- TCA peels are a type of chemical peel offering powerful anti-aging results.
- Though they are typically performed in a clinic, it is possible to do a TCA peel at home.
- At-home TCA peels carry a high risk of accidentally damaging your skin.
- Other products may more safely and effectively improve your skin with fewer side effects.
A TCA peel uses trichloroacetic acid to chemically exfoliate the top layer of skin from the face, revealing healthier, undamaged skin beneath. Although they are typically performed in a clinic by a dermatologist or plastic surgeon, you can perform a TCA peel at home for a much lower cost.
However, giving yourself a TCA peel without proper training carries a high risk of injuring the skin. Other products and procedures may effectively exfoliate your skin with fewer risks.
Benefits of a TCA Peel
A trichloroacetic acid peel treats many skin concerns, including fine lines, sun damage, age spots, freckles, melasma, hyperpigmentation and acne scars. If you have acne, TCA provides a deep exfoliation to eliminate the dead skin cells and debris that lead to breakouts.
Can You Do a TCA Peel at Home?
Dermatologists and skin care professionals generally advise against performing a TCA peel at home. If you do choose to do one, you accept the risk of permanent skin damage.
Do not attempt a TCA peel if you:
- Have broken skin or a sunburn
- Have active cold sores
- Took Accutane in the past year
- Recently received chemotherapy or radiation treatment
- Are pregnant or breastfeeding
What to Buy
TCA peel solutions are available at concentrations ranging from 5–100%. Higher concentrations must be diluted to prevent chemically burning your skin.
To perform the face peel, you’ll need the following equipment.
- Stopwatch or timer
- Fan brush or gauze
- Small container
- Neutralizing solution (can be homemade; dissolve 2 tsp baking soda in 1 cup water)
TCA peel kit
A TCA peel kit includes all the materials you need to perform an at-home peel. However, kits are not guaranteed to be safe. To lower your risk of burning yourself, choose one containing TCA at a concentration of 15% or less, especially if it is your first time.
At-Home TCA Peel Instructions
Before your peel, patch-test a small area of skin to determine if the solution is too strong or if you are allergic to it. If your skin does not react after 48 hours, you can proceed.
Follow all instructions provided with your product. Dilute the peel solution as directed to reach the desired concentration of TCA.
Starting with a clean face, apply a prep solution or rubbing alcohol to remove surface oils from your skin. Apply petroleum jelly around your eyes, mouth and nose to protect those areas.
Wearing gloves, use gauze or a fan brush to apply the peel solution all over your face.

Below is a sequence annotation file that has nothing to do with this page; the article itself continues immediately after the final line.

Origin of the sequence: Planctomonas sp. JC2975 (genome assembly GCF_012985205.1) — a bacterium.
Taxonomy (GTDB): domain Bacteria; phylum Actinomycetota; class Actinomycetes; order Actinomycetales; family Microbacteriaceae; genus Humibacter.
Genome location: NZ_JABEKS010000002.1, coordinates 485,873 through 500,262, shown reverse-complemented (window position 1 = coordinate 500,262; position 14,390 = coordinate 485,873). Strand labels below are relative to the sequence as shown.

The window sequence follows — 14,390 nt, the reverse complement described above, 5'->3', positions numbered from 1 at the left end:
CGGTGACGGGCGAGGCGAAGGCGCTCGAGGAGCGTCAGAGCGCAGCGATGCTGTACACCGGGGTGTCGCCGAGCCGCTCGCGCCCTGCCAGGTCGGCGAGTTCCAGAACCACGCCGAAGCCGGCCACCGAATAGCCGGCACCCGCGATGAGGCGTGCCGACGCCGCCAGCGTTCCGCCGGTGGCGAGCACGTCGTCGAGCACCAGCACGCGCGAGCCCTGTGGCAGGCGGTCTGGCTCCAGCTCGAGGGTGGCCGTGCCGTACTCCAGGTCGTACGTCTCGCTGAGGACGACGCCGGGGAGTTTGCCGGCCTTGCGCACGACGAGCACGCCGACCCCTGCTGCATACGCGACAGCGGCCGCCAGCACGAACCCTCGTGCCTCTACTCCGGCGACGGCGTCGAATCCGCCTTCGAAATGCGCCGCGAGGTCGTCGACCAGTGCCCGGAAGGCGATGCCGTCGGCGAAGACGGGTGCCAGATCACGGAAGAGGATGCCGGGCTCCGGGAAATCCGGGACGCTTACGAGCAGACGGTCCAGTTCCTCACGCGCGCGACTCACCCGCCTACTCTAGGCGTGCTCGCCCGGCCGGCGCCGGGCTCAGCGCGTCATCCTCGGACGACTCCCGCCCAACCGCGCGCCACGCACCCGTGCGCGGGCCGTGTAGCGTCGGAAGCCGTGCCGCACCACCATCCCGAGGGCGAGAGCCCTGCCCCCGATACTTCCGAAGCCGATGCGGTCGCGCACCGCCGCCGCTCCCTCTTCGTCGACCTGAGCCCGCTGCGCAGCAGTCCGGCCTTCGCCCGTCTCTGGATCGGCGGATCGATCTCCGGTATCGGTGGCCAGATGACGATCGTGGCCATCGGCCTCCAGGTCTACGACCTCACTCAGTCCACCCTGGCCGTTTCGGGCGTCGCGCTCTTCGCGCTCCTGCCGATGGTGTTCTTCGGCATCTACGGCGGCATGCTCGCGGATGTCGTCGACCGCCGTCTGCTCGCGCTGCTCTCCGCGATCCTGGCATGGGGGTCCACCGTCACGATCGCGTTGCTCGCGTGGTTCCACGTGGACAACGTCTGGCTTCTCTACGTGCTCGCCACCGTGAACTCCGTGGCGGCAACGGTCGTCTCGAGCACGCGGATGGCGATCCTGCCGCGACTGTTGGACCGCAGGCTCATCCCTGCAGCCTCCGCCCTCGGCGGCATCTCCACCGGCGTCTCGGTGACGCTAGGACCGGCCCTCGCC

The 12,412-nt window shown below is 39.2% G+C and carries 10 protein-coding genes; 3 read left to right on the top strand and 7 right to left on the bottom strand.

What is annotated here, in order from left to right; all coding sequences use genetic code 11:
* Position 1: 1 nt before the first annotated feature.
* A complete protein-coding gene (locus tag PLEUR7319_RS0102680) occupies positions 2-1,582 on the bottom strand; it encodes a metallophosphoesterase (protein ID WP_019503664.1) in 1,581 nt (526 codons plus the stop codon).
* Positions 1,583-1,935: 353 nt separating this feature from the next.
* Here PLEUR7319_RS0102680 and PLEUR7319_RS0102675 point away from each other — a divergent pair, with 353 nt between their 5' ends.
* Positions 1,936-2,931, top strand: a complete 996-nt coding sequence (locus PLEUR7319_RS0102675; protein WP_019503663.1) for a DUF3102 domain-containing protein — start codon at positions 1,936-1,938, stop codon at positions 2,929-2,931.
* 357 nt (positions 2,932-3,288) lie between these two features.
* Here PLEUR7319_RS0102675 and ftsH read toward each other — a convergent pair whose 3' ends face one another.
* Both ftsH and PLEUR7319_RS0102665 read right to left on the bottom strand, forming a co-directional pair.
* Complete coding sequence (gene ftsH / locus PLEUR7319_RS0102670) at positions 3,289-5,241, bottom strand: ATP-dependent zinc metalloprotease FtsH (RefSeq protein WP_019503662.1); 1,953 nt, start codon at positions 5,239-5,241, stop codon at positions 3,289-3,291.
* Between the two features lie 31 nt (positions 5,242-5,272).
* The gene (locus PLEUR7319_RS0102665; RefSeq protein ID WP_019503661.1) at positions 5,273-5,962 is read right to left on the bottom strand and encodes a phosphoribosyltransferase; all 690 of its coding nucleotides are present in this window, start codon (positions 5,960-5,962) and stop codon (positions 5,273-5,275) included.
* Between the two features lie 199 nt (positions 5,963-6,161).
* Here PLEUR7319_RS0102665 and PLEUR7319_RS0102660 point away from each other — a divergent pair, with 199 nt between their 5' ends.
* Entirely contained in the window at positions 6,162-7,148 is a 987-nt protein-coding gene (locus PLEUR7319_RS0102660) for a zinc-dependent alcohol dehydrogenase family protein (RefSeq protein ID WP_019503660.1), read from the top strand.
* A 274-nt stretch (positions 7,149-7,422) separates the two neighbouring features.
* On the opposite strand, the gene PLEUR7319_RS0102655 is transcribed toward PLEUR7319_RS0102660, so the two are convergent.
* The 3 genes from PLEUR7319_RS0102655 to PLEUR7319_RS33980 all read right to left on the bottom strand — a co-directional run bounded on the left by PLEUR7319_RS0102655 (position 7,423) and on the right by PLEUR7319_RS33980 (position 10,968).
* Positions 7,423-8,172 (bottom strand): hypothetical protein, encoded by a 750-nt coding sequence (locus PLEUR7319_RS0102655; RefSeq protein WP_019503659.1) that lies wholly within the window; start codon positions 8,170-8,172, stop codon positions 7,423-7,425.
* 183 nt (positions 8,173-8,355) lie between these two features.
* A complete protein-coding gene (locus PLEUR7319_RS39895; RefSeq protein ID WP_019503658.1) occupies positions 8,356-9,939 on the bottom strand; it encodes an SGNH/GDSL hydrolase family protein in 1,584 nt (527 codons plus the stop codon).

The length of the peel depends on the concentration of the peel solution and your skin’s tolerance, but 2–5 minutes is typical. If your skin starts to sting or you experience frosting, meaning that your skin turns white, immediately neutralize the peel.
To do so, apply the neutralizer (usually provided) using gauze or a cloth. Then, wash your face with water.
Finally, apply a healing ointment such as Bacitracin. Reapply several times a day for 48 hours.
Risks and Side Effects
Performing a TCA face peel at home carries a risk of accidentally burning your skin. This risk increases if you use a product containing more than 15% of the chemical. Risks of using more than 35% TCA include infection, scarring and organ damage.
In darker skin tones, TCA can cause skin discoloration, meaning that the treated area becomes lighter or darker than your natural skin color.
Expected side effects of a TCA peel are redness, swelling and peeling lasting up to two weeks. During that time, your skin is sensitive to light. Avoid sun exposure and wear a sunscreen of at least SPF 30 every day. Additionally, do not use skin care products containing AHAs, retinol, salicylic acid, vitamin C or any other exfoliating products while your skin recovers.
Alternatives to At-Home TCA Chemical Peels
The best alternative to an at-home peel is a professional treatment from a clinician or dermatologist. These address the same skin concerns and include chemical peels (TCA peels, glycolic acid peels, lactic acid peels, salicylic acid peels and more), ablative laser skin resurfacing, and microneedling.
Retinol can also address many of the same issues as a TCA peel.
TCA peels are an effective means of removing dark spots, acne scars and other blemishes from the face. Though usually performed in an office, a TCA peel can be performed at home using a kit.
To avoid the risk of a chemical burn, only use products containing 15% or lower TCA. Follow all included instructions and an appropriate post-peel care regimen to prevent complications. Side effects include redness, swelling and peeling lasting up to two weeks.
As an alternative to an at-home peel, consider a professional treatment. These treatments offer the same significant skin improvements with a far lower risk of damaging your skin.
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